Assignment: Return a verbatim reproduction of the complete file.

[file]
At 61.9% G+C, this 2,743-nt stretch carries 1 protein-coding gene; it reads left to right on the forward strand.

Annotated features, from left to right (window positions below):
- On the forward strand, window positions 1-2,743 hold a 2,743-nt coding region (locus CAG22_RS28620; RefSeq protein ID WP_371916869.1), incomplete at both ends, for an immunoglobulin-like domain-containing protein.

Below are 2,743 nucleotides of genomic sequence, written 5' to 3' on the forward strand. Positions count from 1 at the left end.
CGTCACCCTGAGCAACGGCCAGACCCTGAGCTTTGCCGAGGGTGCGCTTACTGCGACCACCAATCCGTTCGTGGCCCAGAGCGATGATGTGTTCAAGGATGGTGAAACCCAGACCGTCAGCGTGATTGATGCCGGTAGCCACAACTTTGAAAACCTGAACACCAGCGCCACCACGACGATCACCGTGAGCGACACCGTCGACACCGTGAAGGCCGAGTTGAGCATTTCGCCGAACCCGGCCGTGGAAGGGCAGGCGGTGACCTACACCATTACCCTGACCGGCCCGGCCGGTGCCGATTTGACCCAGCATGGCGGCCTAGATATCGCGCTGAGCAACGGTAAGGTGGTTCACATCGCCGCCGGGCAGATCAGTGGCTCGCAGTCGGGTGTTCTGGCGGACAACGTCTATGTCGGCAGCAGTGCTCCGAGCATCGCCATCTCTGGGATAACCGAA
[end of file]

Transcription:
At 61.9% G+C, this 2,743-nt stretch carries 1 protein-coding gene; it reads left to right on the forward strand.

Annotated features, from left to right (window positions below):
- On the forward strand, window positions 1-2,743 hold a 2,743-nt coding region (locus CAG22_RS28620; RefSeq protein ID WP_371916869.1), incomplete at both ends, for an immunoglobulin-like domain-containing protein.

Below are 2,743 nucleotides of genomic sequence, written 5' to 3' on the forward strand. Positions count from 1 at the left end.
CGTCACCCTGAGCAACGGCCAGACCCTGAGCTTTGCCGAGGGTGCGCTTACTGCGACCACCAATCCGTTCGTGGCCCAGAGCGATGATGTGTTCAAGGATGGTGAAACCCAGACCGTCAGCGTGATTGATGCCGGTAGCCACAACTTTGAAAACCTGAACACCAGCGCCACCACGACGATCACCGTGAGCGACACCGTCGACACCGTGAAGGCCGAGTTGAGCATTTCGCCGAACCCGGCCGTGGAAGGGCAGGCGGTGACCTACACCATTACCCTGACCGGCCCGGCCGGTGCCGATTTGACCCAGCATGGCGGCCTAGATATCGCGCTGAGCAACGGTAAGGTGGTTCACATCGCCGCCGGGCAGATCAGTGGCTCGCAGTCGGGTGTTCTGGCGGACAACGTCTATGTCGGCAGCAGTGCTCCGAGCATCGCCATCTCTGGGATAACCGAA